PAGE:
In an upstairs window, on the far right a light flickered. It wasn’t moonlight.

A burglar. In her house.

Fired by righteous indignation, Dixie raced up the steps to the front door and tugged the iron loop of the bell pull. Loud chimes echoed through the silent house. Standing on the step, Dixie watched the light disappear and then...nothing. What did she expect? Someone to answer the door bell?

Even the owls had gone quiet. Nothing moved in the night. Dixie half-convinced herself she’d imagined the light when a door banged. Twice. A loud cuss word echoed through the night quiet.

Cautious now, keeping to the overgrown grass, Dixie crept round the side of the house. It was a whole lot bigger than it looked from the front. Odd corners and shapes jutted out behind. A cluster of out-buildings huddled over by a high brick wall. Deep shadows hid everything except rough outlines and shapes and patches of moonlight made an eerie checkerboard of the backyard. Dixie waited by the corner, watched and listened. A dark shape slunk across the yard.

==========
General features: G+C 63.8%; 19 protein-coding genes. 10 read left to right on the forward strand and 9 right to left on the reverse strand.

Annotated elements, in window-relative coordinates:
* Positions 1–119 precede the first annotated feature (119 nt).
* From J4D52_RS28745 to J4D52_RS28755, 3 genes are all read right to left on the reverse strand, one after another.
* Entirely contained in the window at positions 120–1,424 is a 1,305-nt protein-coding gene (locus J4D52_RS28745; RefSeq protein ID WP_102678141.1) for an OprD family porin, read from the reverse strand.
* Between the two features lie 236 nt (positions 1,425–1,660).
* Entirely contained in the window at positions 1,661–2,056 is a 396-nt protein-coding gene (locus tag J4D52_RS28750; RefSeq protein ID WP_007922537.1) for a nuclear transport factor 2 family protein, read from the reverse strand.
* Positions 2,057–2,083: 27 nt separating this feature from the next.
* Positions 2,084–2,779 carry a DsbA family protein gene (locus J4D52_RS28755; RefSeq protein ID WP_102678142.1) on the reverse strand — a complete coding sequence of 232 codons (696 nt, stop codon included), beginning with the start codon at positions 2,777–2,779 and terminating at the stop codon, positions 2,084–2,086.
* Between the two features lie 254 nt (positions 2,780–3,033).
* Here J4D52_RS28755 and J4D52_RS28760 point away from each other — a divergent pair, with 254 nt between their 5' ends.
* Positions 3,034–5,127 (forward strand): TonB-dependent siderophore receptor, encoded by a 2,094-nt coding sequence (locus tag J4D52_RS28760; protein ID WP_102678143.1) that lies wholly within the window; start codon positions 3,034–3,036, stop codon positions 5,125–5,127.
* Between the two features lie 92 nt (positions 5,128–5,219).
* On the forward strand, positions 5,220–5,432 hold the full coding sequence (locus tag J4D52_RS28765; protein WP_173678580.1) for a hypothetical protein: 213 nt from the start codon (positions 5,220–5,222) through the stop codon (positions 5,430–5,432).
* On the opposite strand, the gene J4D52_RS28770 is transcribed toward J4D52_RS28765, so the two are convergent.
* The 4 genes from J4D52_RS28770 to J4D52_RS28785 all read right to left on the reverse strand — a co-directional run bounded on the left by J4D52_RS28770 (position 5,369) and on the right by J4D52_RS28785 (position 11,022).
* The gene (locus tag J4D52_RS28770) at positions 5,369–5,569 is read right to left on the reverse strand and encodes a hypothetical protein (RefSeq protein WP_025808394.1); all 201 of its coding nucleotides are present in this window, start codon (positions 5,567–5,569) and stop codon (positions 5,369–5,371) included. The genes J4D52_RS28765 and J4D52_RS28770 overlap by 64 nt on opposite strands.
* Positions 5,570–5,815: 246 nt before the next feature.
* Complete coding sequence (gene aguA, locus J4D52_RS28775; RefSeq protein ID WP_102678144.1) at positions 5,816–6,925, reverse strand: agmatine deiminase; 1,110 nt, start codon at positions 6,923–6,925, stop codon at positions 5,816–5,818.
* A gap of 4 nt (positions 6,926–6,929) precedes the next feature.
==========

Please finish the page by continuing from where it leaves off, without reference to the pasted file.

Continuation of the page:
The intruder continued his path between a clump of overgrown bushes. Fury burned away all her caution. “What are you doing in my house?” she called. The intruder didn’t stop to answer. One look behind and he fled across the grass and out through a side gate.

Dixie chased, racing through the gate, out into the lane and caromed into a dark figure.

“What are you doing?” she demanded, too angry to consider fear.

“Dixie?” She knew that voice.

“Christopher? Christopher Marlowe? What you doing here?” This was a bit much, first intruding on her dinner, then her property.

“Walking home. Are you alright? You’re shaking.” Strong hands gripped her shoulders. That last bit was true. She shook from her knees to the shoulders he held. Dixie stepped back from his hands and looked sideways. They stood in a narrow, unpaved lane. Behind her loomed the high brick wall and ahead, distant lights from the new houses glimmered through the trees. He stepped closer. “Something scared you. What are you doing here at this time of night?”

“Looking at my house.” Had he been the intruder? He’d been suspiciously close but he wasn’t breathing heavily. After that sprint across the garden, a marathoner would be wheezing. “You really live out this way? You said you lived by the station.”

“It’s a short cut.” One hand went back to her shoulders. “You shouldn’t be wandering around her after dark. It’s not safe for a woman.”

She’d ignore that. “Someone was there. In the house. I saw a light. They ran out this way.”

“And you thought it was me?”

How did she answer that one? She still did ...halfway. “There’s no one else.”